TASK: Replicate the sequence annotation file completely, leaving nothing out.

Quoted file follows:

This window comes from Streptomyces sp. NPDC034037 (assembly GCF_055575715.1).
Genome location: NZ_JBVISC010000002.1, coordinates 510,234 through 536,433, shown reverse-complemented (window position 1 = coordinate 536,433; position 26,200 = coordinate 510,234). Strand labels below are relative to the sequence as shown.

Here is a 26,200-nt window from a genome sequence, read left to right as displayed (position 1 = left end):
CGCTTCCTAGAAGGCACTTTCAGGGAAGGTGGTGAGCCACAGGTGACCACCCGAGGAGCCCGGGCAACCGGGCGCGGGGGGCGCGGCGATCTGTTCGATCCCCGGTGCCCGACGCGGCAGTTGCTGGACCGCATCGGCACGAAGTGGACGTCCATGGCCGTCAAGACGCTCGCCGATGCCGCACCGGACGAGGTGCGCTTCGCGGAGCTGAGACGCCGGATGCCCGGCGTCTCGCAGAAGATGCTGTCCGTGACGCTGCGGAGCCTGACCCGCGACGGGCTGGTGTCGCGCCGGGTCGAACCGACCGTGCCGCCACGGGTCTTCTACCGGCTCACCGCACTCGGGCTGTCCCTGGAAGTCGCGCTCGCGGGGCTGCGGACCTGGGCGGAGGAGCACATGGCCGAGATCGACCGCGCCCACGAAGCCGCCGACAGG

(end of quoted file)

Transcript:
This window comes from Streptomyces sp. NPDC034037 (assembly GCF_055575715.1).
Genome location: NZ_JBVISC010000002.1, coordinates 510,234 through 536,433, shown reverse-complemented (window position 1 = coordinate 536,433; position 26,200 = coordinate 510,234). Strand labels below are relative to the sequence as shown.

Here is a 26,200-nt window from a genome sequence, read left to right as displayed (position 1 = left end):
CGCTTCCTAGAAGGCACTTTCAGGGAAGGTGGTGAGCCACAGGTGACCACCCGAGGAGCCCGGGCAACCGGGCGCGGGGGGCGCGGCGATCTGTTCGATCCCCGGTGCCCGACGCGGCAGTTGCTGGACCGCATCGGCACGAAGTGGACGTCCATGGCCGTCAAGACGCTCGCCGATGCCGCACCGGACGAGGTGCGCTTCGCGGAGCTGAGACGCCGGATGCCCGGCGTCTCGCAGAAGATGCTGTCCGTGACGCTGCGGAGCCTGACCCGCGACGGGCTGGTGTCGCGCCGGGTCGAACCGACCGTGCCGCCACGGGTCTTCTACCGGCTCACCGCACTCGGGCTGTCCCTGGAAGTCGCGCTCGCGGGGCTGCGGACCTGGGCGGAGGAGCACATGGCCGAGATCGACCGCGCCCACGAAGCCGCCGACAGG